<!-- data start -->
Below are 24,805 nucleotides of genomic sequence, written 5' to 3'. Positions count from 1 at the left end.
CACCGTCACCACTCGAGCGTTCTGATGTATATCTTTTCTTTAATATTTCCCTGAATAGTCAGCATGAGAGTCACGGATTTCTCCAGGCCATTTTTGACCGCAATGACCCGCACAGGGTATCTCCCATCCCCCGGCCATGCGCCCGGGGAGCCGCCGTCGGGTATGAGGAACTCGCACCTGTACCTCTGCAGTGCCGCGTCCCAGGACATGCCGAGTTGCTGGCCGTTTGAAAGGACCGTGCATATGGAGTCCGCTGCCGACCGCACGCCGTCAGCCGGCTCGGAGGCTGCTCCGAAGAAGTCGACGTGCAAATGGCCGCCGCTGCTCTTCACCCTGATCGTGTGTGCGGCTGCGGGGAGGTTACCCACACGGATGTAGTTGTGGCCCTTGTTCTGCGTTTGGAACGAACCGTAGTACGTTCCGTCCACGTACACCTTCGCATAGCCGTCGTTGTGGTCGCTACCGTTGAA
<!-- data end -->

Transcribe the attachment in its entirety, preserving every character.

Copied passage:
Below are 24,805 nucleotides of genomic sequence, written 5' to 3'. Positions count from 1 at the left end.
CACCGTCACCACTCGAGCGTTCTGATGTATATCTTTTCTTTAATATTTCCCTGAATAGTCAGCATGAGAGTCACGGATTTCTCCAGGCCATTTTTGACCGCAATGACCCGCACAGGGTATCTCCCATCCCCCGGCCATGCGCCCGGGGAGCCGCCGTCGGGTATGAGGAACTCGCACCTGTACCTCTGCAGTGCCGCGTCCCAGGACATGCCGAGTTGCTGGCCGTTTGAAAGGACCGTGCATATGGAGTCCGCTGCCGACCGCACGCCGTCAGCCGGCTCGGAGGCTGCTCCGAAGAAGTCGACGTGCAAATGGCCGCCGCTGCTCTTCACCCTGATCGTGTGTGCGGCTGCGGGGAGGTTACCCACACGGATGTAGTTGTGGCCCTTGTTCTGCGTTTGGAACGAACCGTAGTACGTTCCGTCCACGTACACCTTCGCATAGCCGTCGTTGTGGTCGCTACCGTTGAA